About 75% of the population of the West Bank consists of Sunni Muslim Palestinian Arabs, many of whom live in large, impoverished refugee camps; 17% are Jewish Israelis living in government-subsidized settlements; and the rest are mainly Christian Palestinian Arabs. Arabic, Hebrew, and English are spoken. The land in the N West Bank is fertile, and olives, citrus and other fruits, vegetables, beef, and dairy products are produced. Family businesses and small-scale industries manufacture such goods as architectural limestone, textiles, and handicrafts, although investment capital is paltry. The area is also dependent on work in neighboring Israel for employment. Real economic development has been stagnated by a lack of resources and often set back by the Arab-Israeli violence arising out of the occupation and in response to Palestinian attacks in Israel; Israeli control of roughly 50% of the region's land and over roads and other key segments of the infrastructure also has been an impediment to development of the Palestinian economy.


The West Bank was declared part of Jordanian territory after Israel and Jordan signed armistice agreements in 1949. After the 1967 Arab-Israeli WarArab-Israeli Wars,
conflicts in 1948–49, 1956, 1967, 1973–74, and 1982 between Israel and the Arab states. Tensions between Israel and the Arabs have been complicated and heightened by the political, strategic, and economic interests in the area of the great powers.
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, the area remained under Israeli occupation. Conflicts with Arab residents there grew in the late 1970s as Israeli Jewish settlers, encouraged by the BeginBegin, Menachem
, 1913–92, Zionist leader and Israeli prime minister (1977–83), b. Russia. He became (1938) leader of a Zionist youth movement in Poland, where he also earned a law degree.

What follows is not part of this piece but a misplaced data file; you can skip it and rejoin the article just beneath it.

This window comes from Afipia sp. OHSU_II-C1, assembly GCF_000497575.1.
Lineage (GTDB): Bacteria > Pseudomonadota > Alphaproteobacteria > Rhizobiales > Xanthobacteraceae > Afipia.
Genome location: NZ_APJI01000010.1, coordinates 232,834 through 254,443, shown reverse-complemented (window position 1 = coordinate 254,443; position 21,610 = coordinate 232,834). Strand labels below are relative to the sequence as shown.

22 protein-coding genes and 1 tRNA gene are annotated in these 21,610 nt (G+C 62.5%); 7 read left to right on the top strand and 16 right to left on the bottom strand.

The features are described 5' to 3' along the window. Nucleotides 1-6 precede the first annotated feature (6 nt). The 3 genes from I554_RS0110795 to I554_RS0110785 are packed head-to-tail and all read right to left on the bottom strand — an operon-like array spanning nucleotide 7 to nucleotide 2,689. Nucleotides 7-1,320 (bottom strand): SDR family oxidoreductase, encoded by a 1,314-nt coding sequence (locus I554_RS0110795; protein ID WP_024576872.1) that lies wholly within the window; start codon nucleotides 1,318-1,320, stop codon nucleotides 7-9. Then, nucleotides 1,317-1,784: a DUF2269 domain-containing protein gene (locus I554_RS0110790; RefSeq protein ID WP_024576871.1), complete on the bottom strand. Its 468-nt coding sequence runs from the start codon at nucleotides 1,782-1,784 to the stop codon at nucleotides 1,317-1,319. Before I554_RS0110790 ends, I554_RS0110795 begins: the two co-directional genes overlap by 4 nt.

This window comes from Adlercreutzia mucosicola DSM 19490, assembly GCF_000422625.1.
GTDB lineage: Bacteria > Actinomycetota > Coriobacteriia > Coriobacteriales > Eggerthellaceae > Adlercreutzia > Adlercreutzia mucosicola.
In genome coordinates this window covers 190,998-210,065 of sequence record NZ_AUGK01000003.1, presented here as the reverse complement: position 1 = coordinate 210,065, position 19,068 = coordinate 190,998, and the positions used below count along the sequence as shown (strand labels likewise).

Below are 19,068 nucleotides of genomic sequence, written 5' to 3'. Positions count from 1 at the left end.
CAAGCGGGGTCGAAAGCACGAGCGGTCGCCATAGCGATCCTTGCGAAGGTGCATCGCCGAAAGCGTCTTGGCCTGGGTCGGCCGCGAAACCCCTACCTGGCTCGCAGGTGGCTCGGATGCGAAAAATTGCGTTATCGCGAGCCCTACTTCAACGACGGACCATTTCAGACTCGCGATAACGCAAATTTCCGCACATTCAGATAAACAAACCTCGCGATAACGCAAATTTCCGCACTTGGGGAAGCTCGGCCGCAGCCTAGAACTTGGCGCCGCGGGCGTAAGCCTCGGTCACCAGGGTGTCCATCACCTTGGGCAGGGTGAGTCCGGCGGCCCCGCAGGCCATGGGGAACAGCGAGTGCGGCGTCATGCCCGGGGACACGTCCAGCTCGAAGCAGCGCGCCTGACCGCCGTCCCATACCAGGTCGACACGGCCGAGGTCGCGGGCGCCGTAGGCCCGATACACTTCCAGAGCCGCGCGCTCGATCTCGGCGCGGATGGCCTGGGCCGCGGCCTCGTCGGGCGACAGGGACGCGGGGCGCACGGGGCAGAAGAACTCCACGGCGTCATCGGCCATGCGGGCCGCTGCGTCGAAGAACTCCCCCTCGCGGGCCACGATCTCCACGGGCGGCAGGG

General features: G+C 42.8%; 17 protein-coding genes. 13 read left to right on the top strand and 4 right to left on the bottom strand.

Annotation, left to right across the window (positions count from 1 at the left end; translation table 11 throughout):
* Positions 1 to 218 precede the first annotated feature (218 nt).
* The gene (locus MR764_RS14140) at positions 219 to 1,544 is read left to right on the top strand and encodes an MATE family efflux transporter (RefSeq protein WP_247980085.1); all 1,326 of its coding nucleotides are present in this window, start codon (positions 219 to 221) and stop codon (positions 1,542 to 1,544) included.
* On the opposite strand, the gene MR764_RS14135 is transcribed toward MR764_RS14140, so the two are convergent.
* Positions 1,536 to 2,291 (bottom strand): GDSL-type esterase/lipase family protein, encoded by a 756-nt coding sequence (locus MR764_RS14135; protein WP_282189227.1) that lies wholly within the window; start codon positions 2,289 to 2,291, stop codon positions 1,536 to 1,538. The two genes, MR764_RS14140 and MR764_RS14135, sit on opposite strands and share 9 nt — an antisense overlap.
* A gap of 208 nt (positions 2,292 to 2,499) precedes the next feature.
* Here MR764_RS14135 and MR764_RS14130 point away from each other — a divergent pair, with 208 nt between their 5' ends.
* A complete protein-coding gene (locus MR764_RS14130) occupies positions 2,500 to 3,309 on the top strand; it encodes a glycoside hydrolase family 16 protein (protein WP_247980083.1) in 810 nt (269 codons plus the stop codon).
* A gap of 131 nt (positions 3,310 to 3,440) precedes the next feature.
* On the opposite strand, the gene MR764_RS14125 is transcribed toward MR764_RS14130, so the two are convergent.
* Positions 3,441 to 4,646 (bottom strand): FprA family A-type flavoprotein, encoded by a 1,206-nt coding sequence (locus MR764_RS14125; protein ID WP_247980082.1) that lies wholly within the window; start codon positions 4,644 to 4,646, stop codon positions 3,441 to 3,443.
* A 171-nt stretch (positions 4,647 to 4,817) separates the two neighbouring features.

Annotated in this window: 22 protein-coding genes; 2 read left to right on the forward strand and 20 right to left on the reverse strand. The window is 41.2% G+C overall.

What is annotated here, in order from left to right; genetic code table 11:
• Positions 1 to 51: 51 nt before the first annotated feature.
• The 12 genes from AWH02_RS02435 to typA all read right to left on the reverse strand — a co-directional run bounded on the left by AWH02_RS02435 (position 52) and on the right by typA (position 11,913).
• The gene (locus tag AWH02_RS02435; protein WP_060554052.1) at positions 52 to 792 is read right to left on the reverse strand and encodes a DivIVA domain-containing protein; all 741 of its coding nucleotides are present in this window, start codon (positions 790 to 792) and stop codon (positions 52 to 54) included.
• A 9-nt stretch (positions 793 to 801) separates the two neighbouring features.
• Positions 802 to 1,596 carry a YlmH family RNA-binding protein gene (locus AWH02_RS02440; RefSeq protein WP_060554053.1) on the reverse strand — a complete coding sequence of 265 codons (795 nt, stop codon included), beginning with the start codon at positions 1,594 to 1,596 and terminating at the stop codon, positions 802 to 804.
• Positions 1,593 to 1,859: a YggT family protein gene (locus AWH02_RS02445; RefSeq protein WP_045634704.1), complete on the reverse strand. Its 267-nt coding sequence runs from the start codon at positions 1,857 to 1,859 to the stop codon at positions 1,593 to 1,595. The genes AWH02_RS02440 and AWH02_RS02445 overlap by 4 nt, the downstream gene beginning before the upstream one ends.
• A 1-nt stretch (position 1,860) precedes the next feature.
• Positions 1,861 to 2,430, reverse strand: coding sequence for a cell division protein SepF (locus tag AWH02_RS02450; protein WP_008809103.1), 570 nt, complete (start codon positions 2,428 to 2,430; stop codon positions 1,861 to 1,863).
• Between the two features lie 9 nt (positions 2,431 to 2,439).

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 administration, began a series of large-scale housing developments. Although the Camp David accordsCamp David accords,
popular name for the peace treaty forged in 1978 between Israel and Egypt at the U.S. presidential retreat at Camp David, Md. The official agreement was signed on Mar. 26, 1979, in Washington, D.C.
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 (1978) incorporated plans for Arab self-rule in the West Bank, this goal remained elusive.

Israel's incursion into Lebanon in 1982 to destroy Palestinian armed bases exacerbated rioting and political turmoil in the West Bank. Israel responded with military curfews and increased Israeli troop presence. The development of the IntifadaIntifada
[Arab.,=uprising, shaking off], the Palestinian uprising during the late 1980s and early 90s in the West Bank and Gaza Strip, areas that had been occupied by Israel since 1967. A vehicular accident that killed four Palestinians in the Gaza Strip in Dec.
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 (Palestinian uprising), which began in the Gaza StripGaza Strip
, (2007 pop. 1,416,543) rectangular coastal area, c.140 sq mi (370 sq km), SW Asia, on the Mediterranean Sea adjoining Egypt and Israel, in what was formerly SW Palestine, now officially administered by the Palestinian Authority.
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 in 1987, embroiled the West Bank in outbreaks of stone-throwing, protests, and violent attacks and led to Israeli reprisals, resulting in hundreds of Palestinian deaths, property damage, high unemployment, and reduced living standards. The 1991 Persian Gulf WarPersian Gulf Wars,
two conflicts involving Iraq and U.S.-led coalitions in the late 20th and early 21st cent.


First Persian Gulf War, also known as the Gulf War, Jan.–Feb.
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 created further economic hardship as Palestinian workers returned en masse from the war zone.